OAKLAND -- The Warriors are now set for the biggest game of the season thus far. The Los Angeles Lakers are coming to town.
But before the showdown Saturday night, the Warriors had to handle business against the Charlotte Bobcats. They did.
Despite struggles putting away bad teams this season, Golden State handed Charlotte its 14th straight loss, 115-100 Friday night at Oracle Arena.
The Warriors got a triple-double from forward David Lee and another sharpshooting performance from point guard Stephen Curry to rebound from Wednesday's disappointing loss at Sacramento.
"The Bobcats game matters the same in the standings," Lee said after totaling 23 points, 11 assists and 11 rebounds in 34 minutes. "All of these games matter. Now that this game's over, we're pumped to have the challenge (Saturday) night, having (the Lakers) come in here.
"No matter who plays for them, we're really, really excited. We know its going to be a good challenge for us, but we're ready to defend our home court."
The Warriors are now 7-1 after a loss and have won seven of their last eight at Oracle. But Saturday's highly anticipated affair, at least among Golden State fans, carries added importance. Not only is it against the Warriors' longtime bully, but it's also the first in 11 straight games against teams expected to contend for a playoff spot: the Lakers, Utah, Philadelphia, Boston, the Clippers (twice), Memphis, Portland, Denver, Miami and San Antonio.
Golden State (18-9) has compiled the fifth-best record in the Western Conference heading into this daunting stretch, making these games that much more meaningful.
The last meaningful home game against the Lakers was December 2007. The Warriors were off to a 13-8 start a year after the We Believe playoff run. The Lakers were 13-9. Golden State prevailed 108-106.
It's been 18 years since the Warriors and Lakers have faced off with the Warriors owning the better record. The last time: April 23, 1994. The Lakers came to town riding out a losing season at 33-47. Golden State was 49-31 and on its way to getting swept by Charles Barkley and the Phoenix Suns in the first round of the playoffs. The Warriors won 126-91.
Friday, Golden State's defense dominated, holding Charlotte to 36.7 percent shooting -- a season-low for a Warriors opponent. The offense did the rest.
"We're awfully tough when we play at our pace," Warriors coach Mark Jackson said. "When we push the basketball, set screens, we're going to get open looks. ... No matter how much you scout, no matter how much you pay attention to it, you're going to have to give up something against this team -- especially when we're clicking on all cylinders."
The Warriors were in control all evening. They led by as much as 18 before taking an 89-76 lead into the fourth quarter. Golden State still led by 13 midway through the fourth quarter. A dunk by Bobcats rookie Bismack Biyombo cut the Warriors' lead to 11.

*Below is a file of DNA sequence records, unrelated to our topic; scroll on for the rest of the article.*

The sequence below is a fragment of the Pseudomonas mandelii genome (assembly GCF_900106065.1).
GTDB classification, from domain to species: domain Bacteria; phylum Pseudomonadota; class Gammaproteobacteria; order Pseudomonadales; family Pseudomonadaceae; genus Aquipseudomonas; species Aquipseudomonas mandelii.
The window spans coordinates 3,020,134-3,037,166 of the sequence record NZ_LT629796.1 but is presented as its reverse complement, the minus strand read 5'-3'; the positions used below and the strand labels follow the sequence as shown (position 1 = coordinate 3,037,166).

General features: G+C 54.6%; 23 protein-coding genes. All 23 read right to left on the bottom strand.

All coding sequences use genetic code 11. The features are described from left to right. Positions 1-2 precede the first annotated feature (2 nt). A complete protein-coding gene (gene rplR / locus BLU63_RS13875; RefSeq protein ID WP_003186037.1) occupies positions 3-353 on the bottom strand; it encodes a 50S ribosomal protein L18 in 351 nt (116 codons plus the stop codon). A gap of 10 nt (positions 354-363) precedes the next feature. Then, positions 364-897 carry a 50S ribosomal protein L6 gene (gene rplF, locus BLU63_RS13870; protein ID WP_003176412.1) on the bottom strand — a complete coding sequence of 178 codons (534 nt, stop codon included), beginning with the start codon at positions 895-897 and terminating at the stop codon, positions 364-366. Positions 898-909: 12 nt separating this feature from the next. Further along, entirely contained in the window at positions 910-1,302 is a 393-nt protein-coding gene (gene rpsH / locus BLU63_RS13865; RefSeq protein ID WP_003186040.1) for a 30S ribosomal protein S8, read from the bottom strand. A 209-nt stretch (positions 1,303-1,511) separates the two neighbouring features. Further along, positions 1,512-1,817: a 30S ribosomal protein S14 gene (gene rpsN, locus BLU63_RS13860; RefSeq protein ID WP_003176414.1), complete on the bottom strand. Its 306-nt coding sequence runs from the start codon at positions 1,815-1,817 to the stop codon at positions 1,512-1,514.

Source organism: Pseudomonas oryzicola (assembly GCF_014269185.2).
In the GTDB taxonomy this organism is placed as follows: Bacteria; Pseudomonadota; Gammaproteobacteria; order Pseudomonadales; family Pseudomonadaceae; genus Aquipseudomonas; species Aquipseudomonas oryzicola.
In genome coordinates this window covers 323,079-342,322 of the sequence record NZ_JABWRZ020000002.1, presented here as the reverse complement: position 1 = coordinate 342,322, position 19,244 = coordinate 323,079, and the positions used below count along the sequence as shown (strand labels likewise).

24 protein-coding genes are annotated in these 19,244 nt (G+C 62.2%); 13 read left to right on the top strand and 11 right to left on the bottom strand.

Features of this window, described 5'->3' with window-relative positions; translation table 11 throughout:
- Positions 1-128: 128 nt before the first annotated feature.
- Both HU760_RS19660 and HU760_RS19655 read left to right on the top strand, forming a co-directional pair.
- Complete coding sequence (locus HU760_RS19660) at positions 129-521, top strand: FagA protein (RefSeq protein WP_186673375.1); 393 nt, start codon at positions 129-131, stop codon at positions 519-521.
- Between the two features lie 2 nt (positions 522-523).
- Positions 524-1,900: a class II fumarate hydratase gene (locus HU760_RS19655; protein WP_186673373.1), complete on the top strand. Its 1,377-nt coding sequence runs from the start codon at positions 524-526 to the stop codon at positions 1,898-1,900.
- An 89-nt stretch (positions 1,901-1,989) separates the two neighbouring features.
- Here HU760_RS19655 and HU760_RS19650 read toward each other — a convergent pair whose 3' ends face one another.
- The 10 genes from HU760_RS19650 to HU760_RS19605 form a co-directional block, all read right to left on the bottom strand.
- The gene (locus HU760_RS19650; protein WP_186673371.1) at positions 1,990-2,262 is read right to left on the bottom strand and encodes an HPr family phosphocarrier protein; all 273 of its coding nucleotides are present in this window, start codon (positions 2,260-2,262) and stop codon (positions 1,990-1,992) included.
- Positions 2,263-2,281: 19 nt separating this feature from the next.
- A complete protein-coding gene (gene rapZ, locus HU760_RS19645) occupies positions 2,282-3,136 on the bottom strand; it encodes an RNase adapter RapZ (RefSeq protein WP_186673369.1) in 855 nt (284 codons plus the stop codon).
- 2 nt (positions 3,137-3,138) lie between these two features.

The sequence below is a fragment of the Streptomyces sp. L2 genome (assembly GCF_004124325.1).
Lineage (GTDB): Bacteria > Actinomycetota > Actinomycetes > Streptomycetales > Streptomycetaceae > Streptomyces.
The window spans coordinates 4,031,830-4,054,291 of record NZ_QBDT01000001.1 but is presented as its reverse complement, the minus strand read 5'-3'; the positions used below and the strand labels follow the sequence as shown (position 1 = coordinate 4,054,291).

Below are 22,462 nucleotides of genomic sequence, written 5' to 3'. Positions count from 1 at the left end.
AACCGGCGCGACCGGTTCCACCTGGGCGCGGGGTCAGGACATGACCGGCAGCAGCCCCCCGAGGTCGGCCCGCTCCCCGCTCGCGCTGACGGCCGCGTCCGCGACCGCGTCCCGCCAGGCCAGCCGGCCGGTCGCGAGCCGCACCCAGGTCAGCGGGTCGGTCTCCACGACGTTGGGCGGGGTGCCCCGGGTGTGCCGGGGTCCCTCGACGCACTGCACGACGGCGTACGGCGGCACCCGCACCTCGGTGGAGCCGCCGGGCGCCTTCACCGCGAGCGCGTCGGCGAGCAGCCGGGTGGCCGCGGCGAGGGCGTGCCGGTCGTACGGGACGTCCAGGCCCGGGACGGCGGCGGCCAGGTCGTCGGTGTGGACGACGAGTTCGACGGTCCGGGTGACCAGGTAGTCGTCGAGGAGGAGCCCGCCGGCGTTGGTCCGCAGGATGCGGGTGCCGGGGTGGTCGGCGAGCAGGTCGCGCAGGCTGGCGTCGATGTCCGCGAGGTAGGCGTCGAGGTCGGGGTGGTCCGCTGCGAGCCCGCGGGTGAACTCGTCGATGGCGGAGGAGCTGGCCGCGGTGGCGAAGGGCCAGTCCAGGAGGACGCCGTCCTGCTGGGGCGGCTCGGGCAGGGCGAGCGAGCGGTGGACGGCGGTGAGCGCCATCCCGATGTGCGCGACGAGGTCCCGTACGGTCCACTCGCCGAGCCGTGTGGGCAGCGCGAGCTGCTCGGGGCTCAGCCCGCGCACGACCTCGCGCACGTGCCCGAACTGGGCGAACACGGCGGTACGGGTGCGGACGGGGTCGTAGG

But before fans could get nervous -- given that the Warriors have struggled putting away bad teams all season -- Golden State went on a run. Lee dropped in a jumper. Then Curry, who had 27 points and a career-high eight 3-pointers, knocked down back-to-back 3-pointers and set up a dunk for Carl Landry.
The 10-0 run pushed the Warriors' lead to 113-92 with just under four minutes left and put the game on ice. And all attention pointed to the Lakers and a schedule that will now get brutal.
"He's been great all year," Jackson said. "You can pencil in 20 and 10, and then sprinkle in some stuff around the tree. He's been that good all year long.
"I've got two guys that have been playing at an All-Star level that should be in the All-Star game should things continue the way they are. David Lee was spectacular. Steph was again spectacular. Those are my leaders, and they are doing a good job setting the tone."
In his first 11 games in December, Lee averaged 23.2 points on 59.6 percent shooting with 11.8 rebounds and 3.6 assists.
It's early, but the only Warriors to average 19 points, 11 rebounds and three assists in a season were Wilt Chamberlain, Nate Thurmond, Neil Johnston and Jerry Lucas. Lee is on that pace.
Lee will have some stiff competition for a spot among the frontcourt reserves. The safe presumption is that Oklahoma City's Kevin Durant, the Los Angeles Clippers' Blake Griffin and the Los Angeles Lakers' Dwight Howard will be voted in as starters by the fans.
The coaches, who choose the reserves, will likely choose three to five more big men. Tim Duncan, a sure first-ballot Hall of Famer who seems to be resurging for the Spurs, figures to be a lock. Memphis, one of the better teams in the NBA thus far, figures to get at least two of its three frontcourt players in: Rudy Gay, Zach Randolph and Marc Gasol.
That leaves Lee vying with several players for one or two frontcourt spots: Oklahoma City's Serge Ibaka, Portland's LaMarcus Aldridge and Minnesota's Kevin Love. And you certainly can't count out the Lakers' Pau Gasol if he goes on a tear between now and the end of January.
While his percentage from the field hasn't recovered from his struggling start, his 3-point shooting has really picked up. For the month of December, heading into Friday's game, he'd made 43 of 88 attempts (48.8 percent).
L.A. Lakers (12-14) at Warriors (18-9), 7:30 p.m. CSNBA